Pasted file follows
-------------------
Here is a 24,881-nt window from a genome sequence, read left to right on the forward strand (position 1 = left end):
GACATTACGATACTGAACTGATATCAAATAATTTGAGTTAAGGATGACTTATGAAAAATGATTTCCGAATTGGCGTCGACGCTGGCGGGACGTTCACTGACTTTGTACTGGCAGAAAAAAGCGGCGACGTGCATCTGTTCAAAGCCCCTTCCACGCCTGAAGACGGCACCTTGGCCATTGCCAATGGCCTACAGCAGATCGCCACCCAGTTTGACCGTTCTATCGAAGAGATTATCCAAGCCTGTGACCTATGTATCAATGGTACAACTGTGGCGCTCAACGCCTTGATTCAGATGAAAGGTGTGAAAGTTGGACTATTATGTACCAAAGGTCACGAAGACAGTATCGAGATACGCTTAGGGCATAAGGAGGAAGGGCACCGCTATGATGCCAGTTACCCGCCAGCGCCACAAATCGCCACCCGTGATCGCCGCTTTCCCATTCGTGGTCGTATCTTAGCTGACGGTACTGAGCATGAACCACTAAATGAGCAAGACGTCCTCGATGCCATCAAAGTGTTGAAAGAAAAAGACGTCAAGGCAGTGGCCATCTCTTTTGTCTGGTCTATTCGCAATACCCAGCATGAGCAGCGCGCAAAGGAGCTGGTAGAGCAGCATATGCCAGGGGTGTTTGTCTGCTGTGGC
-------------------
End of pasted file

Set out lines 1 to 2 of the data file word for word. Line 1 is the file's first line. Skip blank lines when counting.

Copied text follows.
Here is a 24,881-nt window from a genome sequence, read left to right on the forward strand (position 1 = left end):
GACATTACGATACTGAACTGATATCAAATAATTTGAGTTAAGGATGACTTATGAAAAATGATTTCCGAATTGGCGTCGACGCTGGCGGGACGTTCACTGACTTTGTACTGGCAGAAAAAAGCGGCGACGTGCATCTGTTCAAAGCCCCTTCCACGCCTGAAGACGGCACCTTGGCCATTGCCAATGGCCTACAGCAGATCGCCACCCAGTTTGACCGTTCTATCGAAGAGATTATCCAAGCCTGTGACCTATGTATCAATGGTACAACTGTGGCGCTCAACGCCTTGATTCAGATGAAAGGTGTGAAAGTTGGACTATTATGTACCAAAGGTCACGAAGACAGTATCGAGATACGCTTAGGGCATAAGGAGGAAGGGCACCGCTATGATGCCAGTTACCCGCCAGCGCCACAAATCGCCACCCGTGATCGCCGCTTTCCCATTCGTGGTCGTATCTTAGCTGACGGTACTGAGCATGAACCACTAAATGAGCAAGACGTCCTCGATGCCATCAAAGTGTTGAAAGAAAAAGACGTCAAGGCAGTGGCCATCTCTTTTGTCTGGTCTATTCGCAATACCCAGCATGAGCAGCGCGCAAAGGAGCTGGTAGAGCAGCATATGCCAGGGGTGTTTGTCTGCTGTGGC